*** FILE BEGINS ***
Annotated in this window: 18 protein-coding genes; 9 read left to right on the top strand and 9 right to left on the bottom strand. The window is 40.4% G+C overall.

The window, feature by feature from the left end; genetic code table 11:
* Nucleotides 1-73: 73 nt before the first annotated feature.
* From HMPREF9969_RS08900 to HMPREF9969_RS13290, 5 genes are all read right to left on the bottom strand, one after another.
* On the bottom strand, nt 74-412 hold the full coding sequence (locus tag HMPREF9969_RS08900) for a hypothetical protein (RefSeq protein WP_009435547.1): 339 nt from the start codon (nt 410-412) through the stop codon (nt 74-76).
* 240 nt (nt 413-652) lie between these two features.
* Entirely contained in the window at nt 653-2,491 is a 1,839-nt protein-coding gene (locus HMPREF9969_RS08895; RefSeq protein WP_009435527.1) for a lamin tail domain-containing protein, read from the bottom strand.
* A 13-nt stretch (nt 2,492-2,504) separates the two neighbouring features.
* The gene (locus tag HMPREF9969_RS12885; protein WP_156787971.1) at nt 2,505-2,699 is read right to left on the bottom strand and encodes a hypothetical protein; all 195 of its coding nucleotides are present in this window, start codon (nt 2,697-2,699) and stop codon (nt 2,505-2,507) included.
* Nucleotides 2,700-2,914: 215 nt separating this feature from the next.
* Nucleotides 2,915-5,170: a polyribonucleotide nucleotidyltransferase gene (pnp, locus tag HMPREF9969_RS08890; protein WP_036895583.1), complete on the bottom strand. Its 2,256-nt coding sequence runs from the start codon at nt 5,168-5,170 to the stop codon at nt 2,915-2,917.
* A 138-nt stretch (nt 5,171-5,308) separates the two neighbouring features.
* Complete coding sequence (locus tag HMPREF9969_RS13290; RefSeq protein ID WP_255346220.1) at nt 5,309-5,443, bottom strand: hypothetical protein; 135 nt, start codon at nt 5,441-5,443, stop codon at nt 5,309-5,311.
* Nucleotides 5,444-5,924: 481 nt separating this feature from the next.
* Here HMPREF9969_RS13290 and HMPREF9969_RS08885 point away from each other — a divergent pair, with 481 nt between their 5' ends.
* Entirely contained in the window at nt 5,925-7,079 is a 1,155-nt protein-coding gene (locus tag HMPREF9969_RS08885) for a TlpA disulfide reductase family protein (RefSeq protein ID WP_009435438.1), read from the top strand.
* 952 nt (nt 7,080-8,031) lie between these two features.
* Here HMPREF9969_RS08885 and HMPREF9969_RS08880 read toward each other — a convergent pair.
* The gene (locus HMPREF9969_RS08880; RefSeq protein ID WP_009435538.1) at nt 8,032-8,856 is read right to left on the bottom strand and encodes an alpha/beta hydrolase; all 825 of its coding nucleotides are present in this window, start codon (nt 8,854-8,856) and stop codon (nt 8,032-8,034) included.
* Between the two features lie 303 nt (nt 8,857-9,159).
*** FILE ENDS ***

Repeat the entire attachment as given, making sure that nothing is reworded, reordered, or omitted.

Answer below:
Annotated in this window: 18 protein-coding genes; 9 read left to right on the top strand and 9 right to left on the bottom strand. The window is 40.4% G+C overall.

The window, feature by feature from the left end; genetic code table 11:
* Nucleotides 1-73: 73 nt before the first annotated feature.
* From HMPREF9969_RS08900 to HMPREF9969_RS13290, 5 genes are all read right to left on the bottom strand, one after another.
* On the bottom strand, nt 74-412 hold the full coding sequence (locus tag HMPREF9969_RS08900) for a hypothetical protein (RefSeq protein WP_009435547.1): 339 nt from the start codon (nt 410-412) through the stop codon (nt 74-76).
* 240 nt (nt 413-652) lie between these two features.
* Entirely contained in the window at nt 653-2,491 is a 1,839-nt protein-coding gene (locus HMPREF9969_RS08895; RefSeq protein WP_009435527.1) for a lamin tail domain-containing protein, read from the bottom strand.
* A 13-nt stretch (nt 2,492-2,504) separates the two neighbouring features.
* The gene (locus tag HMPREF9969_RS12885; protein WP_156787971.1) at nt 2,505-2,699 is read right to left on the bottom strand and encodes a hypothetical protein; all 195 of its coding nucleotides are present in this window, start codon (nt 2,697-2,699) and stop codon (nt 2,505-2,507) included.
* Nucleotides 2,700-2,914: 215 nt separating this feature from the next.
* Nucleotides 2,915-5,170: a polyribonucleotide nucleotidyltransferase gene (pnp, locus tag HMPREF9969_RS08890; protein WP_036895583.1), complete on the bottom strand. Its 2,256-nt coding sequence runs from the start codon at nt 5,168-5,170 to the stop codon at nt 2,915-2,917.
* A 138-nt stretch (nt 5,171-5,308) separates the two neighbouring features.
* Complete coding sequence (locus tag HMPREF9969_RS13290; RefSeq protein ID WP_255346220.1) at nt 5,309-5,443, bottom strand: hypothetical protein; 135 nt, start codon at nt 5,441-5,443, stop codon at nt 5,309-5,311.
* Nucleotides 5,444-5,924: 481 nt separating this feature from the next.
* Here HMPREF9969_RS13290 and HMPREF9969_RS08885 point away from each other — a divergent pair, with 481 nt between their 5' ends.
* Entirely contained in the window at nt 5,925-7,079 is a 1,155-nt protein-coding gene (locus tag HMPREF9969_RS08885) for a TlpA disulfide reductase family protein (RefSeq protein ID WP_009435438.1), read from the top strand.
* 952 nt (nt 7,080-8,031) lie between these two features.
* Here HMPREF9969_RS08885 and HMPREF9969_RS08880 read toward each other — a convergent pair.
* The gene (locus HMPREF9969_RS08880; RefSeq protein ID WP_009435538.1) at nt 8,032-8,856 is read right to left on the bottom strand and encodes an alpha/beta hydrolase; all 825 of its coding nucleotides are present in this window, start codon (nt 8,854-8,856) and stop codon (nt 8,032-8,034) included.
* Between the two features lie 303 nt (nt 8,857-9,159).